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URGENT REPLY SOUGHT_ FRAME.etc. issues!

Dear friends ,

Kindly give me authoritative answers to my following queries , since I am writing CCNA EXAM shortly:

1.When a download of frames/files takes place from a remote server on one's host PC then Frames landing at the host PC shall have WHOSE SOURCE MAC ADDRESS - THAT OF THE NEAREST ROUTER TO THE HOST PC OR THAT OF THE SENDER SERVER ?

2.A ROUTER AND A SWITCH ARE CONNECTED VIA FASTETHERNET PORTS - WHICH TYPE OF CABLING MUST BE USED - CROOSSOVER OR STRAIGHTTHROUGH (both fao ports use RJ 45 Connectors which means the same connecting devices on both ends- this creates confusion- if I am writing CCNA exam which option must I choose - CROSSOVER or STRAIGHTTHROUGH CABLE?)

3.A newly purchased router has old NVRAM in it , what must be done with this NAVRAM - SAVED OR ERASED ?

4.ARP really belongs to which OSI layer - Network or Datalink?

5.Are following correctly matched:

NTP- PORT 123( TCP)

NNTP - 119 (UDP)

6.What is the correct sequence to configure dial-on-demand routing on an ISDN BRI interface?

7.is it true that TE2 is a serial interface on a router? iF YES OR NO , REASONS FOR THE SAME.

8.Data field in a frame consists of 46-1500 bytes or 64-1500 bytes?

9.What is the basic function of frame-relay DLCI - is it identification of circuit between the local router and the nearest connecting Frame-Switch or the is it the identification of circuit between the far end router and the Frame-Switch?

9.Does multicasting not cause congestion?

10.Is it true that TRUNK PORTS are not configured on routers and that these are done so on switches only?

11.what is the maximum number of loopback interfaces that a router can have?

An early response shall highly be appreciated!

With Warm Regards

Lovely Person

2 REPLIES
Green

Re: URGENT REPLY SOUGHT_ FRAME.etc. issues!

The MAC of a recived frame will always be that of the last router. When a frame is received on "port a" of a router, the L2 frame is stripped and discarded. The router looks at the packet contained in the (discarded) frame and makes a routing decision. The router then re-encapsulates the packet in a new frame (with the transmission interface's MAC address) and sends it to the destination host on "port b".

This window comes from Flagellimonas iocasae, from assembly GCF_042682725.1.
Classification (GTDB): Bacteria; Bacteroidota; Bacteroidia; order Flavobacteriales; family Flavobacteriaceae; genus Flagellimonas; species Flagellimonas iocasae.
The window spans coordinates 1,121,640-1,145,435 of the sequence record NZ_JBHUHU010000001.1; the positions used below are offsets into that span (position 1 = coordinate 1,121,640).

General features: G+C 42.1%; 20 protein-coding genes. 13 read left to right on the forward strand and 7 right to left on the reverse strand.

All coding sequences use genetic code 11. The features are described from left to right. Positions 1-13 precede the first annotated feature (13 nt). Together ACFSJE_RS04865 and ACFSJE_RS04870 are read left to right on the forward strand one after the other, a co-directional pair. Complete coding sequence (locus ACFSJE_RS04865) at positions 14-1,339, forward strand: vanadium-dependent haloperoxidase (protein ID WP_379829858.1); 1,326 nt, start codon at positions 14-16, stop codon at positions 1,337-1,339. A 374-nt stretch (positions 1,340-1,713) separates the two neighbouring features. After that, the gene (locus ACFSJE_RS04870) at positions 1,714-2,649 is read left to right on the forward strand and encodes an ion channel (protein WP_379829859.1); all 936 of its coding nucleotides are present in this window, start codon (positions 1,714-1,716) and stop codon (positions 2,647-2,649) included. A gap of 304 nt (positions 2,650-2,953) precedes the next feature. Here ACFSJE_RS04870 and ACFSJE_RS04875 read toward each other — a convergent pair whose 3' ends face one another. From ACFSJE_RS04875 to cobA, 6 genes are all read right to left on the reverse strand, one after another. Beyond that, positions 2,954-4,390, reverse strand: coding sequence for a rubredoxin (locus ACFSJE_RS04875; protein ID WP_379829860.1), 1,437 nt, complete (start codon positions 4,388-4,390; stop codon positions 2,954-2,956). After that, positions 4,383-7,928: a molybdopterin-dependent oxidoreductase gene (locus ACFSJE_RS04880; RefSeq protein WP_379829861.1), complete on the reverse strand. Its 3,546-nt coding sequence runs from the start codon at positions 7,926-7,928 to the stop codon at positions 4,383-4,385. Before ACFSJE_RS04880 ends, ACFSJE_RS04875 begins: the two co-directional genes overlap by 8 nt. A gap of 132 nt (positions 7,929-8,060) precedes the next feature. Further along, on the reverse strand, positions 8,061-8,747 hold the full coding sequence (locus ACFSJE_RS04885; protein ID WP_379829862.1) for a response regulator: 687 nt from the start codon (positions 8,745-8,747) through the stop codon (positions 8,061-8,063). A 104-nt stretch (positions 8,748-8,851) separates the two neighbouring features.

A router connected to a switch will use a straight-through cable. Routers like PCs, are considered "end" systems. Cross-over cables are used to connect like-systems (PC-PC, Router-Router, switch-switch)

You should erase the NVRAM to clear the previous configuration so you can "start from scratch"

ARP is more of an L2 protocol than L3 (though it is not strictly in either layer). If you examine an ARP packet, you'll see that there's no IP (network) layer. ARPs are initiated as a local broadcast - since there is no L3 information, the ARP is restricted to it's broadcast domain.

NTP is UDP, NNTP is TCP (no, they're matched backwards)

DLCI is a layer two address. It's between the the local router and the Frame Switch. There will also be another DLCI between the far-end router and the switch, but it's not the same DLCI. DLCIs are "locally significant" they are only used for the specific like that they label.

Multicasting COULD cause congestion, but it generally thought of as a mechanism to reduce congestion. In a situation where 20 hosts are trying to view a six megabit video stream through a typical network, if all 20 used unicast, that would create 120 megabits of traffic. Using multicast, all 20 hosts "tune in" to the same multicast stream, using only six megabits.

10. True. Switches use (now, usually, 802.1q but older may use ISL) trunks. Routers use sub-interfaces that are enabled for 802.1q (or ISL) encapsulation.

You can have many / multiple loopbacks, but I don't remember the max number.

Good Luck on your test

Scott

Re: URGENT REPLY SOUGHT_ FRAME.etc. issues!

Hi Scott,

The max number is 2147483647

Regards,

Ankur

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